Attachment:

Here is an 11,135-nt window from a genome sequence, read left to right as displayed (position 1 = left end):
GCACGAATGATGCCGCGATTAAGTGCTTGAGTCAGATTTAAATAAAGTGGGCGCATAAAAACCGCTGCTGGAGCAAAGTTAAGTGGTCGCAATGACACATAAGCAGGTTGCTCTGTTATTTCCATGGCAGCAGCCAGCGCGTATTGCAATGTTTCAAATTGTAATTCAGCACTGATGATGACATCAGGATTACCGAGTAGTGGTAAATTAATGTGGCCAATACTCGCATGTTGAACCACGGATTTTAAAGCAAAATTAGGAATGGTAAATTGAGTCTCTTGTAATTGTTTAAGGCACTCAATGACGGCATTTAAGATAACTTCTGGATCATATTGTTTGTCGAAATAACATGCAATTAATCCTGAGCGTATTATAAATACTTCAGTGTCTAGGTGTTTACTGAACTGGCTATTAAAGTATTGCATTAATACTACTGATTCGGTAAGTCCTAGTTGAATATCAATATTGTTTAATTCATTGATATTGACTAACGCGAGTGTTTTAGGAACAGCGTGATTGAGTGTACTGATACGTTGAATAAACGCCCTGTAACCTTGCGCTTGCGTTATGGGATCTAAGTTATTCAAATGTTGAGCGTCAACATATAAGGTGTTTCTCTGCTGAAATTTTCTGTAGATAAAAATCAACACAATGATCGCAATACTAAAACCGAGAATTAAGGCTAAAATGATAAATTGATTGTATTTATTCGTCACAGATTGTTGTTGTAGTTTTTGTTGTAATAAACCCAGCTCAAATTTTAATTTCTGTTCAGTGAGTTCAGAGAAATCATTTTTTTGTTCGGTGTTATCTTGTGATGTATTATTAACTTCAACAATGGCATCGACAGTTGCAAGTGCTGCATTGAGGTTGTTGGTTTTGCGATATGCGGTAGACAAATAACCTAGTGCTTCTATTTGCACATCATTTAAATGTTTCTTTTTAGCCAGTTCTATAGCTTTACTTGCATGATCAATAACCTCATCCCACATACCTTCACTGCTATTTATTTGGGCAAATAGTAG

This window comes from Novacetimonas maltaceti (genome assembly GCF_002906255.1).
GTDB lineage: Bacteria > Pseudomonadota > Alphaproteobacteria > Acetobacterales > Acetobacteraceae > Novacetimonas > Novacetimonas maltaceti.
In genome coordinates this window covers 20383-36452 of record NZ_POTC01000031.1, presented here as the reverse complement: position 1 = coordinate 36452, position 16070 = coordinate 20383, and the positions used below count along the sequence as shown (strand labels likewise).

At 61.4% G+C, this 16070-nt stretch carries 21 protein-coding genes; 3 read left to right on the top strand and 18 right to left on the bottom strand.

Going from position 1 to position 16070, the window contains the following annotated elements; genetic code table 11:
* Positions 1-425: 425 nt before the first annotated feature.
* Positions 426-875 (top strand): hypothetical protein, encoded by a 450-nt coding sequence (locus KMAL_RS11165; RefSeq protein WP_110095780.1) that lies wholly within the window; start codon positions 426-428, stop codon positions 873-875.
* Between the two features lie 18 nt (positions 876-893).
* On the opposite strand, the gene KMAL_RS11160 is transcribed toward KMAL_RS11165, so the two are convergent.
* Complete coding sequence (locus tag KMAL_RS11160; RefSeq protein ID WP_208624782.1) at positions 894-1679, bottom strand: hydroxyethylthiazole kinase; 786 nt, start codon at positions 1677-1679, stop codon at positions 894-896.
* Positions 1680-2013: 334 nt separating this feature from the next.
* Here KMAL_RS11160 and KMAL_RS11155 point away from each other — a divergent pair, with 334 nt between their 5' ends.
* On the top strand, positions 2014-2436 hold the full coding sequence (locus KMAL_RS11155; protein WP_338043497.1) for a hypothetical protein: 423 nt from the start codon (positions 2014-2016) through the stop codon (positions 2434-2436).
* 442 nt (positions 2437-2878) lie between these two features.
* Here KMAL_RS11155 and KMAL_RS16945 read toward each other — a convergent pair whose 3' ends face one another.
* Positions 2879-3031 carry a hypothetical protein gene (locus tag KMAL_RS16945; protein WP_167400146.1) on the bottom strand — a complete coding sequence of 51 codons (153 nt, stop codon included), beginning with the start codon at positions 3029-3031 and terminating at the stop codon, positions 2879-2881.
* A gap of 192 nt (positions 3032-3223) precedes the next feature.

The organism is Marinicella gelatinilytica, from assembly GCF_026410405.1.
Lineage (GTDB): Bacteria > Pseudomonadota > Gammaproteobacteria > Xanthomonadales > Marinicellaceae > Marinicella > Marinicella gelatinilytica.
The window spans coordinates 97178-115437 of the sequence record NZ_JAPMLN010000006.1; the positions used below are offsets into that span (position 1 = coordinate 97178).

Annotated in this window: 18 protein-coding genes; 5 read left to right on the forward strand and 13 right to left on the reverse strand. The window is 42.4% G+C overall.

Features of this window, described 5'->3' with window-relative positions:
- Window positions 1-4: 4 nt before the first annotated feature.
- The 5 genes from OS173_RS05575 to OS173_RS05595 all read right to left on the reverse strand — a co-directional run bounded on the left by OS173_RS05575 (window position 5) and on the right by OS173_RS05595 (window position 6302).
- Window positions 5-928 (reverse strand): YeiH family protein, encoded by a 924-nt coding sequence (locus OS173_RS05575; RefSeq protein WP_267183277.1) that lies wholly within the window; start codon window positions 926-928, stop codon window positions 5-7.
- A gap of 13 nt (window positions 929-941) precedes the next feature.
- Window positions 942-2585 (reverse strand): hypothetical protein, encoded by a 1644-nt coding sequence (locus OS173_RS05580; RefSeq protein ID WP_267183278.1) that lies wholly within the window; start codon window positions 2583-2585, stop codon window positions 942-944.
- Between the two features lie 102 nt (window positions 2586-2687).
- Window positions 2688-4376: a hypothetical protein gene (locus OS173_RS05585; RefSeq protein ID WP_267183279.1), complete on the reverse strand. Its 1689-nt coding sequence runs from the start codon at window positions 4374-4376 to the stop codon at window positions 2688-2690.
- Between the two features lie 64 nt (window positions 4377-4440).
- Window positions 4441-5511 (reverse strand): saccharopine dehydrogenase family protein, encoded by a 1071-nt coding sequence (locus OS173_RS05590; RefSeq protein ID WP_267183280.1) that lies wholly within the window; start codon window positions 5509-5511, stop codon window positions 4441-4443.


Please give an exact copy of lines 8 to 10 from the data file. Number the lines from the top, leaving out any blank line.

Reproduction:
* Positions 1-425: 425 nt before the first annotated feature.
* Positions 426-875 (top strand): hypothetical protein, encoded by a 450-nt coding sequence (locus KMAL_RS11165; RefSeq protein WP_110095780.1) that lies wholly within the window; start codon positions 426-428, stop codon positions 873-875.
* Between the two features lie 18 nt (positions 876-893).